Former Vice President Dick Cheney has criticised the White House's foreign policy at a private event, organised by the American Enterprise Institute, claiming that the current policy undermines United States relations with its allies around the world.
Pence responded to Cheney's concerns at one point by saying that "when the American people elected this president, they elected a president who expressed concern about American deployments around the world, and they knew this was going to be a president that came and asked the fundamental questions about - you know, where are we deployed and do we really need to be asking men and women in uniform to be deployed in that part of the world?"
The past and present vice presidents met Saturday during a retreat hosted by the American Enterprise Institute in Sea Island, Georgia, that became contentious when Cheney raised concerns about Trump's policies.
Mr Cheney - who played a major role in United States foreign policy after 9/11 and pushed for the invasion of Iraq - mentioned the rift with North Atlantic Treaty Organisation and criticised what he called Mr Trump's rushed decision to withdraw from Syria in "the middle of a phone call".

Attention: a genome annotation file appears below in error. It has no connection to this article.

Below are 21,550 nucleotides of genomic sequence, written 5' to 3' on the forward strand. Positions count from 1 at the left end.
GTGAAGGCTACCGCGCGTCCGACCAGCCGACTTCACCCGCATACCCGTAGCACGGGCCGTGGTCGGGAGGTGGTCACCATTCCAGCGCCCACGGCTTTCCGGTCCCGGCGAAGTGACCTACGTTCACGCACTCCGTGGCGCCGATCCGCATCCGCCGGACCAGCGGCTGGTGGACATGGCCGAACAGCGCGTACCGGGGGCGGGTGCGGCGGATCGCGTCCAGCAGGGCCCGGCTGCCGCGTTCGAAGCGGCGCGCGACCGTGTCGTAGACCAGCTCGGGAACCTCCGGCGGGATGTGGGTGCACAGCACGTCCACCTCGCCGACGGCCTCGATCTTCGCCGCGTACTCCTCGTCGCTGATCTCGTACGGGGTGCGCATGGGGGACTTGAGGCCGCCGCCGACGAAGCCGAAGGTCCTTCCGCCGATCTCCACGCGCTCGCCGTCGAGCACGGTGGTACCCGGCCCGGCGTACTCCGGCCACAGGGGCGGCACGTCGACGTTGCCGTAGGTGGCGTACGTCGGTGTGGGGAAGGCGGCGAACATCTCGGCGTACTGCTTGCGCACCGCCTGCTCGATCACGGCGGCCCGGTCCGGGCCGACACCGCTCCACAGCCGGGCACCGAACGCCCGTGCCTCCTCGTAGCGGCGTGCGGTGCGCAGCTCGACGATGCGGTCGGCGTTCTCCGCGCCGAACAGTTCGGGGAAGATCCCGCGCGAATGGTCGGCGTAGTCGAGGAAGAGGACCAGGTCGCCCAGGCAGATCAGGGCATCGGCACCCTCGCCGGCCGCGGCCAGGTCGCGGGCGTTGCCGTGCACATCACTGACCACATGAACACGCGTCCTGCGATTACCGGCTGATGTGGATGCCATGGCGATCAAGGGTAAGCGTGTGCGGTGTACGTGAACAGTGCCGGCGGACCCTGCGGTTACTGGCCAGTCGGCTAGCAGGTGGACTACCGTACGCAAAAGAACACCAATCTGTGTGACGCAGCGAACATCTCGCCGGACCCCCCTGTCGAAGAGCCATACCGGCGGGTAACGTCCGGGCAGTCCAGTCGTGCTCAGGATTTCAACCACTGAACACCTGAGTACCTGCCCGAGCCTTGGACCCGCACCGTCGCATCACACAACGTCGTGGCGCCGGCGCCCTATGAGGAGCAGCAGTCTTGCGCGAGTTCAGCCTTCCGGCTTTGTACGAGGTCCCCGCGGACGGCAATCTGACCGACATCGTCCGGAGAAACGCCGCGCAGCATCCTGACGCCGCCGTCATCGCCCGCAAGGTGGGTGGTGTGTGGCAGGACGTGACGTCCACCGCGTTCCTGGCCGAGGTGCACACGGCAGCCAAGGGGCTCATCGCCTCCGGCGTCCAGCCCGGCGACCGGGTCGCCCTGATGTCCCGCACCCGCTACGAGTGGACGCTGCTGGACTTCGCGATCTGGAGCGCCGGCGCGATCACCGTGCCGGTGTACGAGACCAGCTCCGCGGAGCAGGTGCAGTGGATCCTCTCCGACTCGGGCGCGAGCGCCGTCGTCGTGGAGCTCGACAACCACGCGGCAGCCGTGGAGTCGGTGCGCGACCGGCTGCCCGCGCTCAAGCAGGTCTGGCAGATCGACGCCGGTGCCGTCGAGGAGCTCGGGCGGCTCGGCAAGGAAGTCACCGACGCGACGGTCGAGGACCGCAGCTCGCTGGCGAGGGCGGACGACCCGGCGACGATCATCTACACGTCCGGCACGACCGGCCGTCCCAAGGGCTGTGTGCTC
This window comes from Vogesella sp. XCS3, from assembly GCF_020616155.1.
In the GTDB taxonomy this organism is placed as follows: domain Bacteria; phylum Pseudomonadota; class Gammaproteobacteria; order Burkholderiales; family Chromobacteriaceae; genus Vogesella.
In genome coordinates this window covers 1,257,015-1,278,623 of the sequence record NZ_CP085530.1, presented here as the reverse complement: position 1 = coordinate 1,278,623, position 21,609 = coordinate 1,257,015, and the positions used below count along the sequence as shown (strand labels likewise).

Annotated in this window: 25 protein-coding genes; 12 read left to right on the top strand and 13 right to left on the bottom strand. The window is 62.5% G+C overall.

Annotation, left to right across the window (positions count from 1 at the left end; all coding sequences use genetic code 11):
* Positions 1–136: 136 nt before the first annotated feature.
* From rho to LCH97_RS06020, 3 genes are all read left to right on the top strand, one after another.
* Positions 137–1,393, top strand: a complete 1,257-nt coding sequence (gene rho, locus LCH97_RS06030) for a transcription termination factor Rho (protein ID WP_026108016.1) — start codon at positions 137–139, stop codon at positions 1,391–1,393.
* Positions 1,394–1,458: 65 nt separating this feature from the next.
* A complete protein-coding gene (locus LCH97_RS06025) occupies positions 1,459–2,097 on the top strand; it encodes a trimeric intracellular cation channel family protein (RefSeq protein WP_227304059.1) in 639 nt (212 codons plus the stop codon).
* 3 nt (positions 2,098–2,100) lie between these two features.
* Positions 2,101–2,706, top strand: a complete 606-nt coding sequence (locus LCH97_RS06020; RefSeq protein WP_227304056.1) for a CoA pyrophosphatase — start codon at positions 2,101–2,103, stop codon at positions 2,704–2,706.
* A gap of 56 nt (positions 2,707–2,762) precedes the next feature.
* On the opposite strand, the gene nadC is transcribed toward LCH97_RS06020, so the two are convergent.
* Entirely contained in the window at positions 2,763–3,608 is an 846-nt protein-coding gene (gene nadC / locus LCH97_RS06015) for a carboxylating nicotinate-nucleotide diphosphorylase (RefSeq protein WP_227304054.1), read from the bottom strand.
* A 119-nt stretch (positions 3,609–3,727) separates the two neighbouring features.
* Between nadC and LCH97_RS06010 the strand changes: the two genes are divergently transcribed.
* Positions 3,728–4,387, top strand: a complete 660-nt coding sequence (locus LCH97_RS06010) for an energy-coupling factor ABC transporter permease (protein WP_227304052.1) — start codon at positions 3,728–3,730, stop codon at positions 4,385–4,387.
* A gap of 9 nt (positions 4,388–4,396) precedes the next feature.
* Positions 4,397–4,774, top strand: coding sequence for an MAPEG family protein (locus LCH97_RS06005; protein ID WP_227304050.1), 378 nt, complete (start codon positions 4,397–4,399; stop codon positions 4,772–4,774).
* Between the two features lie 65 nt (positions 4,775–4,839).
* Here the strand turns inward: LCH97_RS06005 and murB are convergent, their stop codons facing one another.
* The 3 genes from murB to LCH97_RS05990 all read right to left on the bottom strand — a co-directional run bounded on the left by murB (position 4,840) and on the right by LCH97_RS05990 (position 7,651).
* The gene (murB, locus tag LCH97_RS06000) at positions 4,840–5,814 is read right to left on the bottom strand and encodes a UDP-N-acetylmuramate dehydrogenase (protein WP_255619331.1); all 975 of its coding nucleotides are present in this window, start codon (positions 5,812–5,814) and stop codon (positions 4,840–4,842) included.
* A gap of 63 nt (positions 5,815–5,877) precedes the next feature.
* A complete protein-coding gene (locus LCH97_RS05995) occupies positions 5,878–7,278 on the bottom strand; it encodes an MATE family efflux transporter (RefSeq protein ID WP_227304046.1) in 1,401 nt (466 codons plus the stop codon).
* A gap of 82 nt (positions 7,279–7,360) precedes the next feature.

"I don't know, that sounded like a NY state real estate deal to me", Cheney quipped.
Pence reportedly deflected the criticism with quips of his own.
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The debate took place during Cheney's interview of Pence for those in attendance.
In a private session, the former vice president told the current one that Trump's policy looks too much like Barack Obama's.
Pence joked about the absence of "softball" questions before the annual gathering of conservative thinkers, politicians and business leaders.
Cheney homed in on two key issues, attendees said: The president's tendency to make policy decisions on Twitter before notifying senior members of his own staff, let alone important allies, and his tendency to make such decisions without properly consulting aides and intelligence reports. He praised Trump for demanding US allies "do more to provide for the common defense of all of our nations".
"This AEI event was off the record, as a result we have nothing to share", said Veronique Rodman, AEI's director of public affairs.
US President Donald Trump has previously repeatedly castigated America's NATO allies for not reaching the organisation's official spending goals. "The Vice President reaffirmed the US's unwavering commitment to the alliance and also offered an unapologetic defense for requiring our allies to live up to the commitments they made for our collective security", the spokesperson tells CNN. Based in Washington, AEI has scholars who have advocated for a traditionally internationalist approach to foreign policy more in line with the traditional Cold War and post-Cold War approach of the Republican party.